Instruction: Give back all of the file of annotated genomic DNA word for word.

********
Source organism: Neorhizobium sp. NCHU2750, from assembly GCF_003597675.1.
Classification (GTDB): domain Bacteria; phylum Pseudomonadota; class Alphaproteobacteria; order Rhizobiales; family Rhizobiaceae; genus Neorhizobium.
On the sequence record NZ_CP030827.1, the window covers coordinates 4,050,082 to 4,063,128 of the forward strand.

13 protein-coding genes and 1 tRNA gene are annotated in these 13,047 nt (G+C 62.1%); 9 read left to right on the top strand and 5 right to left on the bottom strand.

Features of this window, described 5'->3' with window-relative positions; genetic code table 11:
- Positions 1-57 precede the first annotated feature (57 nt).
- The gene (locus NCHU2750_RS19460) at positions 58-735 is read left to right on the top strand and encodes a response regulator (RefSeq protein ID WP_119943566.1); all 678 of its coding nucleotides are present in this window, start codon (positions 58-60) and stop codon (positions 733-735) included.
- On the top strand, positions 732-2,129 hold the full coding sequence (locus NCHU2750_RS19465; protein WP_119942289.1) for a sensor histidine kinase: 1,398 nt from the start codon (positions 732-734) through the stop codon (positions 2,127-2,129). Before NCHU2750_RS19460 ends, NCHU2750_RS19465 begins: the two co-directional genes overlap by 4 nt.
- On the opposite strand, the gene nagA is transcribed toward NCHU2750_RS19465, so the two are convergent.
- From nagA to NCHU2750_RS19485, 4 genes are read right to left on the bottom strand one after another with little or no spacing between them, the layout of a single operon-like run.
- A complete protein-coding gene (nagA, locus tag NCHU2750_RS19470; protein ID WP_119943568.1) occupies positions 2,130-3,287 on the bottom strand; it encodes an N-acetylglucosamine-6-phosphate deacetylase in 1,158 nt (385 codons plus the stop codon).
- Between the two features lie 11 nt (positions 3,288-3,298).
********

Source organism: Neorhizobium sp. NCHU2750, from assembly GCF_003597675.1.
Classification (GTDB): domain Bacteria; phylum Pseudomonadota; class Alphaproteobacteria; order Rhizobiales; family Rhizobiaceae; genus Neorhizobium.
On the sequence record NZ_CP030827.1, the window covers coordinates 4,050,082 to 4,063,128 of the forward strand.

13 protein-coding genes and 1 tRNA gene are annotated in these 13,047 nt (G+C 62.1%); 9 read left to right on the top strand and 5 right to left on the bottom strand.

Features of this window, described 5'->3' with window-relative positions; genetic code table 11:
- Positions 1-57 precede the first annotated feature (57 nt).
- The gene (locus NCHU2750_RS19460) at positions 58-735 is read left to right on the top strand and encodes a response regulator (RefSeq protein ID WP_119943566.1); all 678 of its coding nucleotides are present in this window, start codon (positions 58-60) and stop codon (positions 733-735) included.
- On the top strand, positions 732-2,129 hold the full coding sequence (locus NCHU2750_RS19465; protein WP_119942289.1) for a sensor histidine kinase: 1,398 nt from the start codon (positions 732-734) through the stop codon (positions 2,127-2,129). Before NCHU2750_RS19460 ends, NCHU2750_RS19465 begins: the two co-directional genes overlap by 4 nt.
- On the opposite strand, the gene nagA is transcribed toward NCHU2750_RS19465, so the two are convergent.
- From nagA to NCHU2750_RS19485, 4 genes are read right to left on the bottom strand one after another with little or no spacing between them, the layout of a single operon-like run.
- A complete protein-coding gene (nagA, locus tag NCHU2750_RS19470; protein ID WP_119943568.1) occupies positions 2,130-3,287 on the bottom strand; it encodes an N-acetylglucosamine-6-phosphate deacetylase in 1,158 nt (385 codons plus the stop codon).
- Between the two features lie 11 nt (positions 3,288-3,298).